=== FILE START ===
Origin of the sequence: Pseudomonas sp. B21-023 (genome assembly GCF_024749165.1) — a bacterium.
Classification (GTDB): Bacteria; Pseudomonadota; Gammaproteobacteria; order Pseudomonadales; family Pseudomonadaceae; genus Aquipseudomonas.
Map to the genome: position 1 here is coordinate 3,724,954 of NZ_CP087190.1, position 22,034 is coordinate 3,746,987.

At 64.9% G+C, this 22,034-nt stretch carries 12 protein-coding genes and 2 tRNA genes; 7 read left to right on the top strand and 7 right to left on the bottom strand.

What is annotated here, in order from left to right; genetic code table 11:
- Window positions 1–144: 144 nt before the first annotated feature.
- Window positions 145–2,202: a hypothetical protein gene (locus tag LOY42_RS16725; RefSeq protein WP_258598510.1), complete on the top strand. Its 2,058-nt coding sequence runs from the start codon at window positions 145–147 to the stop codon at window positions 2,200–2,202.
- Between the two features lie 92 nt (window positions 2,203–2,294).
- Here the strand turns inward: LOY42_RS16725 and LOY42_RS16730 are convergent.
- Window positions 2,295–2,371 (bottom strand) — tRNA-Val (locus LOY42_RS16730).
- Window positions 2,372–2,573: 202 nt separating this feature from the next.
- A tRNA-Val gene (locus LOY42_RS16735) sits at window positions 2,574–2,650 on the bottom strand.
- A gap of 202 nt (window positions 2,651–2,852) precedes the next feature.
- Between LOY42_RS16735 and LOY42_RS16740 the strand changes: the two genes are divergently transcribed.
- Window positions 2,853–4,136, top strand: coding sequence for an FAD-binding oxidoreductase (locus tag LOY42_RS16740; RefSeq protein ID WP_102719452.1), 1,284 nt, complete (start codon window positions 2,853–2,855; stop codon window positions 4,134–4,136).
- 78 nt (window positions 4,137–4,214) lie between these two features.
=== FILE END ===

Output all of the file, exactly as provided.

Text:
Origin of the sequence: Pseudomonas sp. B21-023 (genome assembly GCF_024749165.1) — a bacterium.
Classification (GTDB): Bacteria; Pseudomonadota; Gammaproteobacteria; order Pseudomonadales; family Pseudomonadaceae; genus Aquipseudomonas.
Map to the genome: position 1 here is coordinate 3,724,954 of NZ_CP087190.1, position 22,034 is coordinate 3,746,987.

At 64.9% G+C, this 22,034-nt stretch carries 12 protein-coding genes and 2 tRNA genes; 7 read left to right on the top strand and 7 right to left on the bottom strand.

What is annotated here, in order from left to right; genetic code table 11:
- Window positions 1–144: 144 nt before the first annotated feature.
- Window positions 145–2,202: a hypothetical protein gene (locus tag LOY42_RS16725; RefSeq protein WP_258598510.1), complete on the top strand. Its 2,058-nt coding sequence runs from the start codon at window positions 145–147 to the stop codon at window positions 2,200–2,202.
- Between the two features lie 92 nt (window positions 2,203–2,294).
- Here the strand turns inward: LOY42_RS16725 and LOY42_RS16730 are convergent.
- Window positions 2,295–2,371 (bottom strand) — tRNA-Val (locus LOY42_RS16730).
- Window positions 2,372–2,573: 202 nt separating this feature from the next.
- A tRNA-Val gene (locus LOY42_RS16735) sits at window positions 2,574–2,650 on the bottom strand.
- A gap of 202 nt (window positions 2,651–2,852) precedes the next feature.
- Between LOY42_RS16735 and LOY42_RS16740 the strand changes: the two genes are divergently transcribed.
- Window positions 2,853–4,136, top strand: coding sequence for an FAD-binding oxidoreductase (locus tag LOY42_RS16740; RefSeq protein ID WP_102719452.1), 1,284 nt, complete (start codon window positions 2,853–2,855; stop codon window positions 4,134–4,136).
- 78 nt (window positions 4,137–4,214) lie between these two features.